The USA Women's Basketball Team Has Been More Dominant Than The Men's, And It's Not That Close

If there's any single Olympic sport in which the United States is most expected to win — nay, must win — it's Olympic basketball. With America standing as the dominant power of the hoops world, and a pair of star-studded Olympic teams currently competing in Rio, it's not just winning that's expected, but dominance, too. And so far, one of the two American teams has been seriously outshining the other: the USA women's basketball team has been more dominant than the men throughout this Olympic run, and it really hasn't been close.

Sure, the American swimming and gymnastics teams have put on a real show in Rio this time around, but those kinds of events will never feel quite so assured. All the talent in the world can still come up short when one tiny miscue is all it takes, and when your performance is rated by a judge rather than a cold, impartial scoreboard. In basketball, the games are long (40 minutes in total divided into ten-minute quarters), and forgiving to an occasional lapse or error. In other words, with more time and more chance to make up for past mistakes, the more talented team is even more likely to win out.

And to throughout the qualifying rounds in Rio, the women's team has been dominating the field in a way that the men's team — which would surely be the greatest NBA team of all time if they ever played together — hasn't been able to match.

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There's no simpler, easier way to determine how dominant a team is relative to its competition than point differential — in other words, it's not just how many wins you have, but how many points you're winning by. And in that regard, the U.S. women have been tearing a hellacious path through every opponent that's stood in front of them.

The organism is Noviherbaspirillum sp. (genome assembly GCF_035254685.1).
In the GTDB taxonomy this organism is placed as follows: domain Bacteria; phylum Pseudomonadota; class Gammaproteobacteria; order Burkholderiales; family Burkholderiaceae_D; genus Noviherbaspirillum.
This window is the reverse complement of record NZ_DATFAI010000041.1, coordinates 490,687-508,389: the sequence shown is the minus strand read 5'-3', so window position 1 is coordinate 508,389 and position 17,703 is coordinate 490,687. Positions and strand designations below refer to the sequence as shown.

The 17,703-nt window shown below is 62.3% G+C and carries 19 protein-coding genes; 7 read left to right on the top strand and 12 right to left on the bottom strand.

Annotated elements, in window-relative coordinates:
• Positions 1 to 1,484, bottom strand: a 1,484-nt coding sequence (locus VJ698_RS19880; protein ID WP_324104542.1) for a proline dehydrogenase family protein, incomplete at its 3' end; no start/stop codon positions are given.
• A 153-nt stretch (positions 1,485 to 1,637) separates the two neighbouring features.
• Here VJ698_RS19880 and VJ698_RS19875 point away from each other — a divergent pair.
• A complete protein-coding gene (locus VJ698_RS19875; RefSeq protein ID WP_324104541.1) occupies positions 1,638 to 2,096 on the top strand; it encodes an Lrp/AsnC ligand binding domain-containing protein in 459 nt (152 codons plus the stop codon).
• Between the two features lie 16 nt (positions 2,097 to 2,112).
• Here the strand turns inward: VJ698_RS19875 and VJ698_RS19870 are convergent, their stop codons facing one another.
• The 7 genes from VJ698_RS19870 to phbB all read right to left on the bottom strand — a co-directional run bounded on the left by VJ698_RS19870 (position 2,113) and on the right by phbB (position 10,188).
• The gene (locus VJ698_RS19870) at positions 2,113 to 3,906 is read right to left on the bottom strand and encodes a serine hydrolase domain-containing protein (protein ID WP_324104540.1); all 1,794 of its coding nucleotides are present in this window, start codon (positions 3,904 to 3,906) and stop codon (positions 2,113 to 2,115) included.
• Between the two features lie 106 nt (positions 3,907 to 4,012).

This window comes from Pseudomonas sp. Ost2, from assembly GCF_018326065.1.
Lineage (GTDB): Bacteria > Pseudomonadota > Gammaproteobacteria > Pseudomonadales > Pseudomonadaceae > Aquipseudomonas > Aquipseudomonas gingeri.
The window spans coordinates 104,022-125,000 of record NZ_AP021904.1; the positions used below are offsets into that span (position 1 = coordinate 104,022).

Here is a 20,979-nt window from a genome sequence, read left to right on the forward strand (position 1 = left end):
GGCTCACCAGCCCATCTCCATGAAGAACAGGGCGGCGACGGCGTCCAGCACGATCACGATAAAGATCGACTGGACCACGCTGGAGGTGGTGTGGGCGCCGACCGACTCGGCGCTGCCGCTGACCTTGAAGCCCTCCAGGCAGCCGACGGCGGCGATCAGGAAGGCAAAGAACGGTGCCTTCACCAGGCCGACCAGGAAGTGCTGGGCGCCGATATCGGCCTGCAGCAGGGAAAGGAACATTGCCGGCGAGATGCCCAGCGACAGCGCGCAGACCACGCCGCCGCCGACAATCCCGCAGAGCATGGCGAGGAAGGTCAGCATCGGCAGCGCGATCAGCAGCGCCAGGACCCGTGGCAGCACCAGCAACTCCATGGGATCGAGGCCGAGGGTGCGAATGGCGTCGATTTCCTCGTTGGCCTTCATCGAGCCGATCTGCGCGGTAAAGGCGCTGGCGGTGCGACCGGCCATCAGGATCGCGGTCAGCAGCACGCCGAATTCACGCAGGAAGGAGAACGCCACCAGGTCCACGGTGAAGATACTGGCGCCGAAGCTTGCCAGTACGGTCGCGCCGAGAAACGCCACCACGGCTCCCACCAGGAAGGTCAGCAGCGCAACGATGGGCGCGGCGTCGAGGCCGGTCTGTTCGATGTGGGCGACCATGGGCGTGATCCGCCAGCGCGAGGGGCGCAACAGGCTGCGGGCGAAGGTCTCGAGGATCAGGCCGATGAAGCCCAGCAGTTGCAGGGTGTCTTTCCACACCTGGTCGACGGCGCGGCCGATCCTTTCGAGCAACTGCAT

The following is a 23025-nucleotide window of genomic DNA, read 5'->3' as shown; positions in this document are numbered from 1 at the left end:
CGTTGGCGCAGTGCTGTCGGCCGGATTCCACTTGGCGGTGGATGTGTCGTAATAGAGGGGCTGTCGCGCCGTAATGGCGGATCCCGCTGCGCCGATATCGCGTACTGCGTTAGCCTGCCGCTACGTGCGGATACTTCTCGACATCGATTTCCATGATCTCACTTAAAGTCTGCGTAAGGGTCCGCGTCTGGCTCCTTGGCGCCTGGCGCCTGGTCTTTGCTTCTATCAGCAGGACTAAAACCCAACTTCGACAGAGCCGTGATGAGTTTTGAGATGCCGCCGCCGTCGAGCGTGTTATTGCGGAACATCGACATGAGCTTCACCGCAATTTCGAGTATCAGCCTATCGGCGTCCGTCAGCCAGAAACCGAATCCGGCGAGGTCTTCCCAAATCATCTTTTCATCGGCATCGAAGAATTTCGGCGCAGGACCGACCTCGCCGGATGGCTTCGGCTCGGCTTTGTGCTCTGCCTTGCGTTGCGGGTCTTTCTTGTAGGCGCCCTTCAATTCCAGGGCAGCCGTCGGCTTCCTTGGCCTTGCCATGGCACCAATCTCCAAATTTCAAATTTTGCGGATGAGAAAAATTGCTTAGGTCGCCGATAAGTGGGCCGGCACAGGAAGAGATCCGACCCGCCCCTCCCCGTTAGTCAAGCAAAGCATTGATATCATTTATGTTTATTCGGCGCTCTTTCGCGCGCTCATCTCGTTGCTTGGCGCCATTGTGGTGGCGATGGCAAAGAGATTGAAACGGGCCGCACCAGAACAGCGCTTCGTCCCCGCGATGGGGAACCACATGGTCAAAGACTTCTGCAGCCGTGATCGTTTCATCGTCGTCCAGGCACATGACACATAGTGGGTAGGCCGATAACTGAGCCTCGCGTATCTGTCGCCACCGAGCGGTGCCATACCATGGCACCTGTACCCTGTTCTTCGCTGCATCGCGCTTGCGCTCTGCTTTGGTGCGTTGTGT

So far, the American women have faced off against four different teams from around the world, and their record stands at a perfect 4-0.

  • They opened up the tournament by beating Senegal by a staggering margin of 121-56, for a +65 point differential.
  • They then beat Spain by a final score of 103-63, good for a +40 point differential.
  • Next they toppled the Serbian team, 110-84, for a +26 point differential.
  • And finally, they most recently dispatched Canada, by a final score of 81-51, for a +30 point differential.

Total that all up, and the American women are beating their opponents by an average of 40.25 points per game, led by superstars Brittney Griner and Diana Taurasi. In case you don't follow basketball, that's an absolutely mind-blowing average margin of victory. And notably, it's a standard that the USA men's basketball team has fallen short of in Rio so far. While the women haven't really encountered a moment when one of their games was in serious doubt, the men have had a couple of close calls already.

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They've also played four games, and while two were epic blowouts, their most recent two (relative to the team's staggering talents) ended up being bizarrely close. They beat China by 57 and Venezuela by 44 to open the tournament, but they actually trailed Australia at halftime before winning by 12. And then, most recently, they barely edged out the Serbian men's team, by a mere three points. On the whole, while they've still won all four games, their average margin of victory has been 29 points per game — still otherworldly, but a hollow imitation of the kind of routs the women have been putting on.

Of course, the basketball tournament is still in its qualifier rounds, so the competition is likely to pick up as the field narrows. If you're interested in watching the women's team try to further its incredibly dominant run, you're in luck — they'll be playing again on Sunday, August 14th, facing off against Team France at 1:15 p.m. ET.